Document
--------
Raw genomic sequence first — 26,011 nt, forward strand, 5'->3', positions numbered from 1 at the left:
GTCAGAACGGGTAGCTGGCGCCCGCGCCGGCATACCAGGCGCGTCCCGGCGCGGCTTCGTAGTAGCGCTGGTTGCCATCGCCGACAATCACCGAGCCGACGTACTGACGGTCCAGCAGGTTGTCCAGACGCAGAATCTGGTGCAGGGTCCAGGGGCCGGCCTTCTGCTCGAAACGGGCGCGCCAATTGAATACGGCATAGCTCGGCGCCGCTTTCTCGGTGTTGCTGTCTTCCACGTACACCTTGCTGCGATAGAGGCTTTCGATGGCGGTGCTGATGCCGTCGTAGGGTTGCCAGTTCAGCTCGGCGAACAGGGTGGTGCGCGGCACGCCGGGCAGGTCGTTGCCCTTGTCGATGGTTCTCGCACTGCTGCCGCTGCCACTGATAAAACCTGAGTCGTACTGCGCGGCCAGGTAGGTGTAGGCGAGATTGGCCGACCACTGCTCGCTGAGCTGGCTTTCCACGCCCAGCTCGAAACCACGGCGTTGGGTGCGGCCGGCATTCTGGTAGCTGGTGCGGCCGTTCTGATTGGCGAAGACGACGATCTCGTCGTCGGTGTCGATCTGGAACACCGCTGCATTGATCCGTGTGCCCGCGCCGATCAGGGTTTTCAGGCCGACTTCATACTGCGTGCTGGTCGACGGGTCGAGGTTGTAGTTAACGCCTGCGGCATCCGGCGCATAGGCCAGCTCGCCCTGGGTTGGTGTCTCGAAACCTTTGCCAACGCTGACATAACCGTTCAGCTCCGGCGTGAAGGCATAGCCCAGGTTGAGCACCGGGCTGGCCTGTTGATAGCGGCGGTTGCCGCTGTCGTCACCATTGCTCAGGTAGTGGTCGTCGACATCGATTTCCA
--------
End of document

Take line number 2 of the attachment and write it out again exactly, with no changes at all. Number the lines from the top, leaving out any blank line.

GTCAGAACGGGTAGCTGGCGCCCGCGCCGGCATACCAGGCGCGTCCCGGCGCGGCTTCGTAGTAGCGCTGGTTGCCATCGCCGACAATCACCGAGCCGACGTACTGACGGTCCAGCAGGTTGTCCAGACGCAGAATCTGGTGCAGGGTCCAGGGGCCGGCCTTCTGCTCGAAACGGGCGCGCCAATTGAATACGGCATAGCTCGGCGCCGCTTTCTCGGTGTTGCTGTCTTCCACGTACACCTTGCTGCGATAGAGGCTTTCGATGGCGGTGCTGATGCCGTCGTAGGGTTGCCAGTTCAGCTCGGCGAACAGGGTGGTGCGCGGCACGCCGGGCAGGTCGTTGCCCTTGTCGATGGTTCTCGCACTGCTGCCGCTGCCACTGATAAAACCTGAGTCGTACTGCGCGGCCAGGTAGGTGTAGGCGAGATTGGCCGACCACTGCTCGCTGAGCTGGCTTTCCACGCCCAGCTCGAAACCACGGCGTTGGGTGCGGCCGGCATTCTGGTAGCTGGTGCGGCCGTTCTGATTGGCGAAGACGACGATCTCGTCGTCGGTGTCGATCTGGAACACCGCTGCATTGATCCGTGTGCCCGCGCCGATCAGGGTTTTCAGGCCGACTTCATACTGCGTGCTGGTCGACGGGTCGAGGTTGTAGTTAACGCCTGCGGCATCCGGCGCATAGGCCAGCTCGCCCTGGGTTGGTGTCTCGAAACCTTTGCCAACGCTGACATAACCGTTCAGCTCCGGCGTGAAGGCATAGCCCAGGTTGAGCACCGGGCTGGCCTGTTGATAGCGGCGGTTGCCGCTGTCGTCACCATTGCTCAGGTAGTGGTCGTCGACATCGATTTCCA